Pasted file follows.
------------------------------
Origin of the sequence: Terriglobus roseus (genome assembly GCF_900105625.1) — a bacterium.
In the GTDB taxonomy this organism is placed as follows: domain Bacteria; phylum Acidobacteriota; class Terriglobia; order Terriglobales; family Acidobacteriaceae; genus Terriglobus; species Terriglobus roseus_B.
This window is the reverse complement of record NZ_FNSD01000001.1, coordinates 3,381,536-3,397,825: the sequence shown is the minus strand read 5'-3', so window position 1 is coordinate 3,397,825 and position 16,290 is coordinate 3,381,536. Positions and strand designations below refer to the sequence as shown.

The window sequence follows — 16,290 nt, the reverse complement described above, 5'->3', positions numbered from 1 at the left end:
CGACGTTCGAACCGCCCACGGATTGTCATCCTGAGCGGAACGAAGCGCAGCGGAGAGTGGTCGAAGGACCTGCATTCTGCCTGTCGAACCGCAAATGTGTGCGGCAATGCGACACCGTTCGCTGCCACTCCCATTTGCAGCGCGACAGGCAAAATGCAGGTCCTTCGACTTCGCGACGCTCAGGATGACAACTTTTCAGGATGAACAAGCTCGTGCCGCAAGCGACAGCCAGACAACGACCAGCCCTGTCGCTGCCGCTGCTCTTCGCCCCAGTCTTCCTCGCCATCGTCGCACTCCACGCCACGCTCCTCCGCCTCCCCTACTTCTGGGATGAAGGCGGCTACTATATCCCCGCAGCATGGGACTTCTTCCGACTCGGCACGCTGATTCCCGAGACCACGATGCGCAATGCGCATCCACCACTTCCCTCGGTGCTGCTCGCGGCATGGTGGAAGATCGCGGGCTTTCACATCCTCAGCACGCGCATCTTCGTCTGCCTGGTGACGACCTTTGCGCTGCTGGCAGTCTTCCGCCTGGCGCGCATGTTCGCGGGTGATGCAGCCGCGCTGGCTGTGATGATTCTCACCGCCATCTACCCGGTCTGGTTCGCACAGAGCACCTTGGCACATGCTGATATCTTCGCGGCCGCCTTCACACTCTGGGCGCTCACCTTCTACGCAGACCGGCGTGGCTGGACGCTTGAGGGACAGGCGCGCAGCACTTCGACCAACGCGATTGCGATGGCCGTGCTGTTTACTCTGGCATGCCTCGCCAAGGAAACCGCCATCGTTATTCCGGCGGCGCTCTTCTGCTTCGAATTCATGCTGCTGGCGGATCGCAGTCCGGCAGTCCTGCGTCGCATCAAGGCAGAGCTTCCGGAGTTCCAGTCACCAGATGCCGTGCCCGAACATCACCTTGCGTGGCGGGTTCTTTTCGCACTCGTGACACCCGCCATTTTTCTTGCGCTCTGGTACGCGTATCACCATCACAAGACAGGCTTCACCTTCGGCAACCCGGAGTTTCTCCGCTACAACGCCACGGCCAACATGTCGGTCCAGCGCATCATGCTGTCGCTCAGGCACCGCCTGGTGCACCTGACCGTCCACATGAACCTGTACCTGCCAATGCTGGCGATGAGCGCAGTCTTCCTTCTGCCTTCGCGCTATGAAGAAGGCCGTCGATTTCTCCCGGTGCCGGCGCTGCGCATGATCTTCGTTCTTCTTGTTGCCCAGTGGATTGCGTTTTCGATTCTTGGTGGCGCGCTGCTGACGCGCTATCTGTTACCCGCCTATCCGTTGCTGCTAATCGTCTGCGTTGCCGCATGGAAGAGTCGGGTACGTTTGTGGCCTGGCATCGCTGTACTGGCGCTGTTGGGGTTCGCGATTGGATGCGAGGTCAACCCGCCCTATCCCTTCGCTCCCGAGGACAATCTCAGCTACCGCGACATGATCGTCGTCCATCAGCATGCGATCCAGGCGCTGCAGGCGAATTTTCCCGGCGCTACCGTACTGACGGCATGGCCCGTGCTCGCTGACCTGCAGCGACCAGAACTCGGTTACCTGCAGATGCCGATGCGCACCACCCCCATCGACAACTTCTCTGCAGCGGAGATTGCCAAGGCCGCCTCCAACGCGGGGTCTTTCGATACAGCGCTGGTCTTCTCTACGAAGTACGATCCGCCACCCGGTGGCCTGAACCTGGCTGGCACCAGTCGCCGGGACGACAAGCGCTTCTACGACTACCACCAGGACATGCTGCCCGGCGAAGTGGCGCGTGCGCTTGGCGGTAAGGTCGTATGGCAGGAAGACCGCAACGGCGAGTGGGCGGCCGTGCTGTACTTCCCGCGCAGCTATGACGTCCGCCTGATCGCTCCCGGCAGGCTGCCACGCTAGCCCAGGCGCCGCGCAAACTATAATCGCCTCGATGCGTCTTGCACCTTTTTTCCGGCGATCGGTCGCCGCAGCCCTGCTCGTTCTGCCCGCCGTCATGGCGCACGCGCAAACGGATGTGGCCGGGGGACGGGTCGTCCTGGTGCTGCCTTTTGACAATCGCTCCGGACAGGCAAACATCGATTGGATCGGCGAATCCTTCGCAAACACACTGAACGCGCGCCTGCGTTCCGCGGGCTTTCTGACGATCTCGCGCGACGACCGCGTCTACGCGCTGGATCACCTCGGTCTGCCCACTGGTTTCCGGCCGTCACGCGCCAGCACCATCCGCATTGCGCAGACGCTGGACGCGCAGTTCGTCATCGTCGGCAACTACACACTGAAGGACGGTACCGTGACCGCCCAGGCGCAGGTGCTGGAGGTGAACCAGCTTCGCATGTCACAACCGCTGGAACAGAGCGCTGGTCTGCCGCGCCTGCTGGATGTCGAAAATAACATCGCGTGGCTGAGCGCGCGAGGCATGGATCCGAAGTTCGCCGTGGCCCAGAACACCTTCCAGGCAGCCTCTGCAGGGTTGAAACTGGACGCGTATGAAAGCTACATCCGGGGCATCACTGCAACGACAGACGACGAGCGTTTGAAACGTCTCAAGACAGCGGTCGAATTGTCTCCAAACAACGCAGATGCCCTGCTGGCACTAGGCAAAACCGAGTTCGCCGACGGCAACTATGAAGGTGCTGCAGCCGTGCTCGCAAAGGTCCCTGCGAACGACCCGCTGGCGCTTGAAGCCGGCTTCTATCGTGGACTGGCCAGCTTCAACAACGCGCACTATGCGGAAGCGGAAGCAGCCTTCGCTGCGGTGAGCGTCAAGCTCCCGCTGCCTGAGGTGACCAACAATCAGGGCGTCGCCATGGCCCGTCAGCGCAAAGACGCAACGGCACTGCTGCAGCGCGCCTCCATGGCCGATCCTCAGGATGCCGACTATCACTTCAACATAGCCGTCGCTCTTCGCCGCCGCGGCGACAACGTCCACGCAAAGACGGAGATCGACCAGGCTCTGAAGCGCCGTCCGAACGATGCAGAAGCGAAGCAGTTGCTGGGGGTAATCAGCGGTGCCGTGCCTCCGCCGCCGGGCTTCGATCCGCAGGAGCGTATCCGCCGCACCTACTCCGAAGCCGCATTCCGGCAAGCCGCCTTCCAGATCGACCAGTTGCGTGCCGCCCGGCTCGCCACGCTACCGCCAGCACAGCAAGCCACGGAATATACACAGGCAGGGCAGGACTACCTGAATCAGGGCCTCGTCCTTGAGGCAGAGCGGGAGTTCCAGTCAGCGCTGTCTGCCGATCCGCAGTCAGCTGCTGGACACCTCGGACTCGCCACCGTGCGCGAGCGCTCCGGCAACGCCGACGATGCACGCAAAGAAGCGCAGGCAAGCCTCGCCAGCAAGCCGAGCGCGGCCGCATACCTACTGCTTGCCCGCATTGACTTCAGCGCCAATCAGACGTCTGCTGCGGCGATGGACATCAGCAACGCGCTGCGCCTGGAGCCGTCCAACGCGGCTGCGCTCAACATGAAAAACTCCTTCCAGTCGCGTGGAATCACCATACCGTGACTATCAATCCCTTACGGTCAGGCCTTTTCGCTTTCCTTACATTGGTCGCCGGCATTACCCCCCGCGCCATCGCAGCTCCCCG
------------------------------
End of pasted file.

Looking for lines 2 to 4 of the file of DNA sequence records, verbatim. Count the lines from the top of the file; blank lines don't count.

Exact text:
In the GTDB taxonomy this organism is placed as follows: domain Bacteria; phylum Acidobacteriota; class Terriglobia; order Terriglobales; family Acidobacteriaceae; genus Terriglobus; species Terriglobus roseus_B.
This window is the reverse complement of record NZ_FNSD01000001.1, coordinates 3,381,536-3,397,825: the sequence shown is the minus strand read 5'-3', so window position 1 is coordinate 3,397,825 and position 16,290 is coordinate 3,381,536. Positions and strand designations below refer to the sequence as shown.

The window sequence follows — 16,290 nt, the reverse complement described above, 5'->3', positions numbered from 1 at the left end: